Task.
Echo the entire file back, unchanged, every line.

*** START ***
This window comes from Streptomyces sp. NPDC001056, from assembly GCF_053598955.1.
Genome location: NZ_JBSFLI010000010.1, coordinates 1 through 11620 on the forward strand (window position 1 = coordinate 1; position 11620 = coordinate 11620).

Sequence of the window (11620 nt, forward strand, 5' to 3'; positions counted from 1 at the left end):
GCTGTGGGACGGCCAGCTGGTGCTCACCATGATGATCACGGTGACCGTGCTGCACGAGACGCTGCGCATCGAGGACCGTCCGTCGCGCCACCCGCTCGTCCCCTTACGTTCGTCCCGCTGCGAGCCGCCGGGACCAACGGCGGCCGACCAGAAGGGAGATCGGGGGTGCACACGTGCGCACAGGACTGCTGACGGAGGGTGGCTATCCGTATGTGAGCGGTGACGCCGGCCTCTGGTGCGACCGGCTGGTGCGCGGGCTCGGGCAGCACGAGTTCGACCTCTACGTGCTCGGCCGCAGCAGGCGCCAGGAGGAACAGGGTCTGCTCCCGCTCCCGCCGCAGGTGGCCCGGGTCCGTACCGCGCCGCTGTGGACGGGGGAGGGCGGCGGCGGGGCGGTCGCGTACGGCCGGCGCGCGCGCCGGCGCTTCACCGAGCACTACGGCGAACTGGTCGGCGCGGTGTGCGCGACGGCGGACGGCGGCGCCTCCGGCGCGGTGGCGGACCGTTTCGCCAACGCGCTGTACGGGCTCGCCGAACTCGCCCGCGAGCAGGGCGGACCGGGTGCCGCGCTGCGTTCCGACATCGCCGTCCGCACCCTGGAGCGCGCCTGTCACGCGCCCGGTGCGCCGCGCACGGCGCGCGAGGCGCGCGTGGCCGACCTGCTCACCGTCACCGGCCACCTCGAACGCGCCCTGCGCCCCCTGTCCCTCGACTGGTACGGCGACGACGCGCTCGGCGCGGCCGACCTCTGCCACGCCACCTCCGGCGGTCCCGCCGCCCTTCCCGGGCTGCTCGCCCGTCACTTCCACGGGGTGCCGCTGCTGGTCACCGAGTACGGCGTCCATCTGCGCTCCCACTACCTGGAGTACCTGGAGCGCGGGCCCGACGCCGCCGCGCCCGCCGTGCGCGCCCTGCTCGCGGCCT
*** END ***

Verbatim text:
This window comes from Streptomyces sp. NPDC001056, from assembly GCF_053598955.1.
Genome location: NZ_JBSFLI010000010.1, coordinates 1 through 11620 on the forward strand (window position 1 = coordinate 1; position 11620 = coordinate 11620).

Sequence of the window (11620 nt, forward strand, 5' to 3'; positions counted from 1 at the left end):
GCTGTGGGACGGCCAGCTGGTGCTCACCATGATGATCACGGTGACCGTGCTGCACGAGACGCTGCGCATCGAGGACCGTCCGTCGCGCCACCCGCTCGTCCCCTTACGTTCGTCCCGCTGCGAGCCGCCGGGACCAACGGCGGCCGACCAGAAGGGAGATCGGGGGTGCACACGTGCGCACAGGACTGCTGACGGAGGGTGGCTATCCGTATGTGAGCGGTGACGCCGGCCTCTGGTGCGACCGGCTGGTGCGCGGGCTCGGGCAGCACGAGTTCGACCTCTACGTGCTCGGCCGCAGCAGGCGCCAGGAGGAACAGGGTCTGCTCCCGCTCCCGCCGCAGGTGGCCCGGGTCCGTACCGCGCCGCTGTGGACGGGGGAGGGCGGCGGCGGGGCGGTCGCGTACGGCCGGCGCGCGCGCCGGCGCTTCACCGAGCACTACGGCGAACTGGTCGGCGCGGTGTGCGCGACGGCGGACGGCGGCGCCTCCGGCGCGGTGGCGGACCGTTTCGCCAACGCGCTGTACGGGCTCGCCGAACTCGCCCGCGAGCAGGGCGGACCGGGTGCCGCGCTGCGTTCCGACATCGCCGTCCGCACCCTGGAGCGCGCCTGTCACGCGCCCGGTGCGCCGCGCACGGCGCGCGAGGCGCGCGTGGCCGACCTGCTCACCGTCACCGGCCACCTCGAACGCGCCCTGCGCCCCCTGTCCCTCGACTGGTACGGCGACGACGCGCTCGGCGCGGCCGACCTCTGCCACGCCACCTCCGGCGGTCCCGCCGCCCTTCCCGGGCTGCTCGCCCGTCACTTCCACGGGGTGCCGCTGCTGGTCACCGAGTACGGCGTCCATCTGCGCTCCCACTACCTGGAGTACCTGGAGCGCGGGCCCGACGCCGCCGCGCCCGCCGTGCGCGCCCTGCTCGCGGCCT